Years ago, I lived in a 5th floor Manhattan walk-up. For two years, I shared the stairwells and some walls, the sounds of our music and the smells of our cooking, with about fifty people I never spoke to beyond a casual hello or a shrugging complaint about the landlord. It wasn’t an exceptionally unfriendly building, it was just how we needed to live in order to maintain some privacy in such close quarters. It was a building, not a neighborhood.

So when Sarah Shey submitted an essay about finding community in Brooklyn by cooking for the Polish construction workers renovating her brownstone, the essay spoke to me, as I think it will speak to anyone who’s ever made a home among strangers. Sarah brought a little bit of her midwestern farm upbringing to her Brooklyn brownstone with some surprising, hilarious results. It’s a terrific food essay that includes a plate of cigarettes, a jello cake, a fair amount of frosting and a recipe for a perfect breakfast casserole.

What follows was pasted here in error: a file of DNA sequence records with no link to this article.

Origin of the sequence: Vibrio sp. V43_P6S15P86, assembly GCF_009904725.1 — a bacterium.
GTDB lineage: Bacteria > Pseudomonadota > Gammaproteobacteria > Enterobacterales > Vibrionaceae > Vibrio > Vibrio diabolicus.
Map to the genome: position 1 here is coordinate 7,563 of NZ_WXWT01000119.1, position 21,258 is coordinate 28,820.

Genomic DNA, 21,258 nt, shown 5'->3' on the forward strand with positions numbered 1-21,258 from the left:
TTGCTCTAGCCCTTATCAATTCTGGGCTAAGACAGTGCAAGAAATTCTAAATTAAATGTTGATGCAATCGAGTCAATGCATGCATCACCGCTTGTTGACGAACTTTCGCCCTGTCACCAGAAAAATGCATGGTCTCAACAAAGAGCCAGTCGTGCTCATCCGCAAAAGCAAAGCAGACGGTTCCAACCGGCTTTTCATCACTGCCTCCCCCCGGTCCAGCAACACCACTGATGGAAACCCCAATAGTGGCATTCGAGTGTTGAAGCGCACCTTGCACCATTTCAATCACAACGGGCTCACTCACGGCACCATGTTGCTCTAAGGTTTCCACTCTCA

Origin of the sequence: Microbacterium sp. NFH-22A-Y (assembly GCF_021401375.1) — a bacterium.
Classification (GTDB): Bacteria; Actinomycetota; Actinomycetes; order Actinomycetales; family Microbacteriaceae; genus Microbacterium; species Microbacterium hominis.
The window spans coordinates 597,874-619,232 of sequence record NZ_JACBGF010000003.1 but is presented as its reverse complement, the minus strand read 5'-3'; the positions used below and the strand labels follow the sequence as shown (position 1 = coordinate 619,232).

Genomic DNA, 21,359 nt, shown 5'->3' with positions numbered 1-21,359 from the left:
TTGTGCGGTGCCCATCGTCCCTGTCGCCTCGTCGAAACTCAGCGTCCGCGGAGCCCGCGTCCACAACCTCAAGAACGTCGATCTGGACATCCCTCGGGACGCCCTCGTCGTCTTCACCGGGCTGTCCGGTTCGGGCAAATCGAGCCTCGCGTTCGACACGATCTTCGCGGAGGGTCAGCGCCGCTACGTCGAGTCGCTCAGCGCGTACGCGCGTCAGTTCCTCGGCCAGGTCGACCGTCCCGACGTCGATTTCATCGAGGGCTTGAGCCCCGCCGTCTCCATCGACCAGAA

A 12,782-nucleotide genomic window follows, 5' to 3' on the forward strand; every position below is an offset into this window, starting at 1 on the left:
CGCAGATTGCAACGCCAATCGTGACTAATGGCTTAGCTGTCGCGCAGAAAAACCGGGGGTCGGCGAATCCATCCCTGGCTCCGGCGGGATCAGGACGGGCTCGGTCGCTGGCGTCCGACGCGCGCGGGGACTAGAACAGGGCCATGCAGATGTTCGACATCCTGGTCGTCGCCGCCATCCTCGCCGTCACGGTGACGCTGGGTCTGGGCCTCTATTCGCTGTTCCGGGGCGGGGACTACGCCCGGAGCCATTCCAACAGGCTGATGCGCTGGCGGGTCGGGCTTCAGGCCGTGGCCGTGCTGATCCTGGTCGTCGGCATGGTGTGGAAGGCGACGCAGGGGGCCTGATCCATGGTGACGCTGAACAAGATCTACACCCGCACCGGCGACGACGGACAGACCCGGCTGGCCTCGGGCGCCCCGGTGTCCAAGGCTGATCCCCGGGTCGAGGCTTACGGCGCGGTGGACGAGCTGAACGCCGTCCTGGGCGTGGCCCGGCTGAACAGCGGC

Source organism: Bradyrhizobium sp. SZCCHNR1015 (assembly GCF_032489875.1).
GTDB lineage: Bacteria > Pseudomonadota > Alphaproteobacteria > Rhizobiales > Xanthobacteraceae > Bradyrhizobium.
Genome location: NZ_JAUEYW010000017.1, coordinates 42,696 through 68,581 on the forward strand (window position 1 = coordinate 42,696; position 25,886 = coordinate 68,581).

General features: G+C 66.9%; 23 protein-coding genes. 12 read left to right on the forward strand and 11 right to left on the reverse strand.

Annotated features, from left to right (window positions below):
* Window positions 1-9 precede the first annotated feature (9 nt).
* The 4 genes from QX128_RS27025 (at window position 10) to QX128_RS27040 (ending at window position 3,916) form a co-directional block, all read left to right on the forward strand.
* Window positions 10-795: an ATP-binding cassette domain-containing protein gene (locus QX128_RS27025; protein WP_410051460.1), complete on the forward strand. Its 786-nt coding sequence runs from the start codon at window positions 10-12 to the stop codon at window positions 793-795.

Sarah still lives in that same brownstone with her family, and she makes a living as a journalist while working on children’s books about growing up on an Iowa farm. Learn more about her writing at her website.